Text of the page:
Spotting Not-So-Obvious Vision Problems in Kids

How can parents tell if their kids — from toddlers to preschoolers — are having vision problems? The most obvious sign is frequent squinting, or they straight out tell you if they’re older and are able to do so.

But sometimes vision problems in younger kids are not so obvious. And in toddlers, the signs may not seem related to vision health. Your pediatrician or family doctor may be the first healthcare giver that spots the problem.

“You should look for actions that don’t seem to make sense, like your little one has problems grasping things or he or she is constantly tilting his or her head to one side,” says Javier Hiriart, M.D., a pediatrician and physician with Baptist Health Primary Care. “Make sure you relay any behavior that seems out of the ordinary to your doctor.”

Success in school is related to eye health. That’s why it is so important for kids to have regular eye screenings with an ophthalmologist or another professional who is properly trained to assess vision in school-age children. Your pediatrician can direct you to an eye specialist.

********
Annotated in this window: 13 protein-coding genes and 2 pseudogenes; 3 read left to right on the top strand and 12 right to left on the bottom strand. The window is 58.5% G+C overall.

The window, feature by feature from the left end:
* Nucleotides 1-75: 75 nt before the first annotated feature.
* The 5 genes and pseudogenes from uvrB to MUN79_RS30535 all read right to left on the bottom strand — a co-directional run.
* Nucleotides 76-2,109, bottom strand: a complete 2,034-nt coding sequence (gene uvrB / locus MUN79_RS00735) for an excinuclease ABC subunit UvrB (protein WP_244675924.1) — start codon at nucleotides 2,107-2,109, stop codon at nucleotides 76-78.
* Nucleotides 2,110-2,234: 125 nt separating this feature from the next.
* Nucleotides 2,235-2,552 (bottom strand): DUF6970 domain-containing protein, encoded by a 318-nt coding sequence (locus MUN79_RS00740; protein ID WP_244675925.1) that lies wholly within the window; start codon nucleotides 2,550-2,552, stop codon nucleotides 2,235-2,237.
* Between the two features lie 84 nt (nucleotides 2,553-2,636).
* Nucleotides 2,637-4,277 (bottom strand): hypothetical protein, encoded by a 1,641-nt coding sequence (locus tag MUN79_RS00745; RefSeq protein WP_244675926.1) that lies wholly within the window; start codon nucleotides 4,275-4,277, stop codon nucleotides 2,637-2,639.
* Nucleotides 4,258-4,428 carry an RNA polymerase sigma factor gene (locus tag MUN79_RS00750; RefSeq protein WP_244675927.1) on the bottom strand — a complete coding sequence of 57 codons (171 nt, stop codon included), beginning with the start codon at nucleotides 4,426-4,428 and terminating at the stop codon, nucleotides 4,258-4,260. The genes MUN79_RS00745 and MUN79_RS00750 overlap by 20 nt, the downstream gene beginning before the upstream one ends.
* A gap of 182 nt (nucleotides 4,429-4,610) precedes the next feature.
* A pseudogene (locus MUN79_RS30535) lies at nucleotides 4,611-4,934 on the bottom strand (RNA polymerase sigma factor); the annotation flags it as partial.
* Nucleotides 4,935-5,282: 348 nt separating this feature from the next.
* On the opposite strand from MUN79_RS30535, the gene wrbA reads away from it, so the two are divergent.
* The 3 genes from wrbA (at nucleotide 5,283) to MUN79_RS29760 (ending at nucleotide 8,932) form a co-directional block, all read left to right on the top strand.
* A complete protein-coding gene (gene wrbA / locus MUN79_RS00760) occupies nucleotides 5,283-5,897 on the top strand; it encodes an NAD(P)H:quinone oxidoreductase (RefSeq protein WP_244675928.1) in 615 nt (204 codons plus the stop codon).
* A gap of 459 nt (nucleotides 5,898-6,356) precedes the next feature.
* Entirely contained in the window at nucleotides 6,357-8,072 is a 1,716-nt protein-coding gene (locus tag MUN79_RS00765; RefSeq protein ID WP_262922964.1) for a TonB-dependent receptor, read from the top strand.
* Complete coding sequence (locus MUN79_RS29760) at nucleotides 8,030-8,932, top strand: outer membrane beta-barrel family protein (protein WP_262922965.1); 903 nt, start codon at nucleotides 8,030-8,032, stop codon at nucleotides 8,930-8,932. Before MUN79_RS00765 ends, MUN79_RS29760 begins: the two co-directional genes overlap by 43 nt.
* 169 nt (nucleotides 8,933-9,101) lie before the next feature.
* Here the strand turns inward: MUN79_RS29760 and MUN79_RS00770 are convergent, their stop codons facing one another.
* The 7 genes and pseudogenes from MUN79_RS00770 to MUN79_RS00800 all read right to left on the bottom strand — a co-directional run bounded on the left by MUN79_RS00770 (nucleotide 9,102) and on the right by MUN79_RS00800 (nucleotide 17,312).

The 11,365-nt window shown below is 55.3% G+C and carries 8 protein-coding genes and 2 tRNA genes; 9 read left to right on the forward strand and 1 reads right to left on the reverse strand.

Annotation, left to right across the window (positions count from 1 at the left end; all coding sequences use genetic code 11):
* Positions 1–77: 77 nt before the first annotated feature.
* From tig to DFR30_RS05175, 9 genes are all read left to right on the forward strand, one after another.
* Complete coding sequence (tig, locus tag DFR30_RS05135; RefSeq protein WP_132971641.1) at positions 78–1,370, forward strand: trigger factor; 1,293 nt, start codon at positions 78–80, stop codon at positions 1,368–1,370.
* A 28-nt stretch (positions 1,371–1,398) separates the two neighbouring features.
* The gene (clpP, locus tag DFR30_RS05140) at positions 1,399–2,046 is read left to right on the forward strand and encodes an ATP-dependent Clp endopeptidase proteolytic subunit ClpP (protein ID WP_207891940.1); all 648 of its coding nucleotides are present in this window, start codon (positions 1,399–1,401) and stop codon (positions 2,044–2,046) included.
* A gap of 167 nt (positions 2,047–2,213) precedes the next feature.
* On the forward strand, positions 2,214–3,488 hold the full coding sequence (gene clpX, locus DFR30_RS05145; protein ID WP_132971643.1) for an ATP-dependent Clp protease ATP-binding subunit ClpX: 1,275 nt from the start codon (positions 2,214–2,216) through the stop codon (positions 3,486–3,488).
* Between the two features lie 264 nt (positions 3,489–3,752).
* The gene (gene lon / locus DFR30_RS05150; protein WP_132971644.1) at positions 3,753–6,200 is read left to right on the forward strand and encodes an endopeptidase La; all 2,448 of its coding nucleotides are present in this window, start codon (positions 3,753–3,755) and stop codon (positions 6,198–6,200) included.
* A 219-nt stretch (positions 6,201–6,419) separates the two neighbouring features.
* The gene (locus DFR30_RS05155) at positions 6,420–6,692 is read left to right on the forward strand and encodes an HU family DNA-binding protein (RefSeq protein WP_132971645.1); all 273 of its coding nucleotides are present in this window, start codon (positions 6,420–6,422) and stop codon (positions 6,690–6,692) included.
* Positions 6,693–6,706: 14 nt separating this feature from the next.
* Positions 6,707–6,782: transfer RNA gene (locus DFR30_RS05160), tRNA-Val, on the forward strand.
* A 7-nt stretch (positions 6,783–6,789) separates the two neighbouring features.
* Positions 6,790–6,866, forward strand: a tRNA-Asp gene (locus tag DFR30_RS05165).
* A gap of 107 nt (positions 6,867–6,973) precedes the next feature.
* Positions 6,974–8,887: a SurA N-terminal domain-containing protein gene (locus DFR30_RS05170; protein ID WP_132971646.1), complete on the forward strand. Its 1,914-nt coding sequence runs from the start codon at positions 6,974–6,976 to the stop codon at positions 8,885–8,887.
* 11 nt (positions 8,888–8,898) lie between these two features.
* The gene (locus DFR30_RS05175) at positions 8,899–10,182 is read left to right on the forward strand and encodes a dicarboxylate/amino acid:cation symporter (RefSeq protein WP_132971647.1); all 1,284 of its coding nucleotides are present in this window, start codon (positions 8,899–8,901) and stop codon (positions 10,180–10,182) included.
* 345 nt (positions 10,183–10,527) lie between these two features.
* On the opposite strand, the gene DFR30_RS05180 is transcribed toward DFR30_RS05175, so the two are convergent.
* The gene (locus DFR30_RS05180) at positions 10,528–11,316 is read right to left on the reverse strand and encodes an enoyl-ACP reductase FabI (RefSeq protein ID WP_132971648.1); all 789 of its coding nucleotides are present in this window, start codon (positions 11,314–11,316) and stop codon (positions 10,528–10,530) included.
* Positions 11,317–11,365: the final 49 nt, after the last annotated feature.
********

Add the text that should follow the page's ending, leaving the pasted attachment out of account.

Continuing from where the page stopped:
“The earlier a vision problem is treated, the better for your child — especially in school where good vision is critical for learning,” says Dr. Hiriart.

Here are “four hidden signs of vision problems in kids,” according to the American Academy of Ophthalmology:

Having a short attention span.

Your child might seem to quickly lose interest in games or other activities that require using their eyes for an extended period of time.

Losing their place when reading.

As your child reads (aloud or silently), they may have difficulty seeing to keep track of where they are on the page.

Avoiding reading and other close activities.

Whether they are subtle or obvious about it, your child may choose to avoid reading, drawing, playing games or other projects that require focusing up close.

Turning their head to the side.

Children may turn their head to the side when looking at something in front of them. This may be a sign of a refractive error, including astigmatism. Turning their head helps them see better.

A refractive error can result in a blurred image. The main types are myopia nearsightedness), hyperopia (farsightedness), presbyopia (loss of near vision with age), and astigmatism, which is a common imperfection in the curvature of the eye.

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With internationally renowned centers of excellence, 12 hospitals, more than 27,000 employees, 4,000 physicians and 200 outpatient centers, urgent care facilities and physician practices spanning across Miami-Dade, Monroe, Broward and Palm Beach counties, Baptist Health is an anchor institution of the South Florida communities we serve.

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